PASADENA — A city audit has concluded that police failed to respond to emergency calls within the department goal of six minutes nearly half the time during a recent 7-month monitoring period.
A manpower shortage was cited as the reason in the audit by city administrators and outside consultants.
The audit also concluded that the Police Department should eliminate two of its four helicopters and consider transferring some of the officers from a special neighborhood crime task force to other jobs.
According to the audit, officers did not meet the departmental goal of responding within six minutes to crimes that are life-threatening or in progress 48% of the time between July, 1987, and February, 1988.
The average delay was one second more than six minutes. Response times ranged from 3 minutes, 16 seconds to 16 minutes, 26 seconds.
During the monitoring period, the department had about 56 officers on patrol and was about 10 below the staffing level approved by the city.
"What I don't understand is why can't we fill those positions?" asked city Director Kathryn Nack. "We have the money, why don't we have the people?"
Police Chief James M. Robenson said the department has had a difficult time finding officers.
He said it is difficult to find qualified candidates since only about one in 75 is accepted. Many potential applicants prefer to work on smaller suburban forces, he said.
Pasadena has tried to solve the problem by recruiting on college campuses around the country and setting up a toll-free telephone number to provide employment information, Robenson said.
But Robenson said the audit was wrong in assuming the shortage has affected the department's response time to emergency calls.
He said those calls are given top priority and even if a dozen new officers were hired, it would not significantly lower response times. More patrol officers, he said, would have a greater impact on less serious calls, which are sometimes delayed while police respond to emergency calls.
Robenson also said the audit was misleading because it did not count the response time of police helicopters, which he said can reach the scene of any crime in the city in less than a minute.
He added that even if the audit were accurate, a delay of a few seconds was still well within an acceptable range.
"Sure I'd like to have the quickest response of any place, but we're talking about just a few seconds," he said. "If the trend is between six and seven minutes, I feel we're delivering at least what we should."
Police in Pomona, which is comparable to Pasadena in population, has an average response time of 7 minutes, 50 seconds. Pomona has 94 patrol officers.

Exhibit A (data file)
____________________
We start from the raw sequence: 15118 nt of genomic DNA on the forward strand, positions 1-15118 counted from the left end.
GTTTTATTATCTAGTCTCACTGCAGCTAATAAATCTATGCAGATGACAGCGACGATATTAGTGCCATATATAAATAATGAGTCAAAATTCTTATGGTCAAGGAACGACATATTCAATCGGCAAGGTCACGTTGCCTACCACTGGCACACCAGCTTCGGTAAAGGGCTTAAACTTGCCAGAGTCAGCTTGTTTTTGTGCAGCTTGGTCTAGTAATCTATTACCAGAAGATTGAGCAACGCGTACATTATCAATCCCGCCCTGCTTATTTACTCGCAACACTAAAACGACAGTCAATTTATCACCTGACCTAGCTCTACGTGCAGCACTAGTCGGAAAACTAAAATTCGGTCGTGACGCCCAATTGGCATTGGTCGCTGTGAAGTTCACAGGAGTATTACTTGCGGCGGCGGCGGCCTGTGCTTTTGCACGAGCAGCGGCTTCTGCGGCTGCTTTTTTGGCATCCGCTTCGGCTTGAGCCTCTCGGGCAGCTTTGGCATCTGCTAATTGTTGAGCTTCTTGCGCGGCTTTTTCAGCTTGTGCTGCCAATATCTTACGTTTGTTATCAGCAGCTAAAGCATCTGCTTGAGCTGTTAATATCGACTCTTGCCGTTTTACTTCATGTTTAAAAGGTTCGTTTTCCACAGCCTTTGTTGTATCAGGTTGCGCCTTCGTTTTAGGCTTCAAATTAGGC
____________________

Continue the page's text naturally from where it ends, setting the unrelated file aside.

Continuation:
The audit, which will be presented to the Board of Directors Jan. 10, was part of a series of reports commissioned by the city to study the operation of all its major departments, such as water and power and public works.
The audit largely praised the Police Department for its responsiveness to the community and innovative approach to law enforcement.
"The Pasadena Police Department can be classified as an organization on the move," the audit stated. "Based on our analysis, the project team found no major efficiency or effectiveness problems."
Mayor William Thomson said he was pleased with the results of the audit, saying it confirmed his belief that "we have a first-rate department."
But Director William Paparian said the audit's conclusions led him to believe the department has gotten away from the basics of law enforcement to pursue "sexier" and more high-profile projects.
"We ought to be going to more substance than flash," he said. "We've gone off on these sexy approaches and I think it's time we get back to the basics."
One example, Paparian said, was the Neighborhood Crime Task Force, a special police unit formed to fight neighborhood crime and drug dealing, particularly in northwest Pasadena.
The audit praised the task force for its high number of arrests and convictions, but noted the number of felony and drug arrests have dropped.
Implications for Task Force
The audit team, which included city administrators and outside consultants, said the smaller number of arrests for serious crimes may be the first sign the 3-year-old task force has outlived its usefulness.
The audit recommended the department consider transferring some of the task force's 18 officers to other jobs.
But Robenson said cutting back the task force would be a "disservice" to the northwest community, which still has the highest crime rate in the city.
While the number of felony and drug arrests did drop by about 20% during an 18-month period ending in 1987, the number of cases filed for prosecution remained the same, the audit said.
Robenson said the task force allows the department to focus on combatting crime in the neighborhoods by freeing up officers for foot patrols throughout the city and undercover drug enforcement.